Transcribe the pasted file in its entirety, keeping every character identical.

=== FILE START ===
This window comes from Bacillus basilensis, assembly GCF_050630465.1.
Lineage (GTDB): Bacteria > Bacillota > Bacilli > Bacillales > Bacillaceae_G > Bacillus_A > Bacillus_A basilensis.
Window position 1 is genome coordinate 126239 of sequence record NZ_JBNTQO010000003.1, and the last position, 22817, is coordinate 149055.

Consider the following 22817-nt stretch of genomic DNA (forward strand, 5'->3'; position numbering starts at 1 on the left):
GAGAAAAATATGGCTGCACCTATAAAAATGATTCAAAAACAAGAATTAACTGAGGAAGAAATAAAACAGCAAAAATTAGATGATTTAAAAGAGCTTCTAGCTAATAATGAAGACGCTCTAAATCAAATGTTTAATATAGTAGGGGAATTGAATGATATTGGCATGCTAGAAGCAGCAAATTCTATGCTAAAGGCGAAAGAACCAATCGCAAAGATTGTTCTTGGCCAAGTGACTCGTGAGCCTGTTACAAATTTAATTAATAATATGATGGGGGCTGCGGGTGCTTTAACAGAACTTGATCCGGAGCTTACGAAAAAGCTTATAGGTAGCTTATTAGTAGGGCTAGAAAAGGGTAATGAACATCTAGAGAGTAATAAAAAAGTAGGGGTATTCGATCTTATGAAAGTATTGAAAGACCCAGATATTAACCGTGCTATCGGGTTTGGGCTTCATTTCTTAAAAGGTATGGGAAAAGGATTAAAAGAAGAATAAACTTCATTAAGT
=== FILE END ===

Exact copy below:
This window comes from Bacillus basilensis, assembly GCF_050630465.1.
Lineage (GTDB): Bacteria > Bacillota > Bacilli > Bacillales > Bacillaceae_G > Bacillus_A > Bacillus_A basilensis.
Window position 1 is genome coordinate 126239 of sequence record NZ_JBNTQO010000003.1, and the last position, 22817, is coordinate 149055.

Consider the following 22817-nt stretch of genomic DNA (forward strand, 5'->3'; position numbering starts at 1 on the left):
GAGAAAAATATGGCTGCACCTATAAAAATGATTCAAAAACAAGAATTAACTGAGGAAGAAATAAAACAGCAAAAATTAGATGATTTAAAAGAGCTTCTAGCTAATAATGAAGACGCTCTAAATCAAATGTTTAATATAGTAGGGGAATTGAATGATATTGGCATGCTAGAAGCAGCAAATTCTATGCTAAAGGCGAAAGAACCAATCGCAAAGATTGTTCTTGGCCAAGTGACTCGTGAGCCTGTTACAAATTTAATTAATAATATGATGGGGGCTGCGGGTGCTTTAACAGAACTTGATCCGGAGCTTACGAAAAAGCTTATAGGTAGCTTATTAGTAGGGCTAGAAAAGGGTAATGAACATCTAGAGAGTAATAAAAAAGTAGGGGTATTCGATCTTATGAAAGTATTGAAAGACCCAGATATTAACCGTGCTATCGGGTTTGGGCTTCATTTCTTAAAAGGTATGGGAAAAGGATTAAAAGAAGAATAAACTTCATTAAGT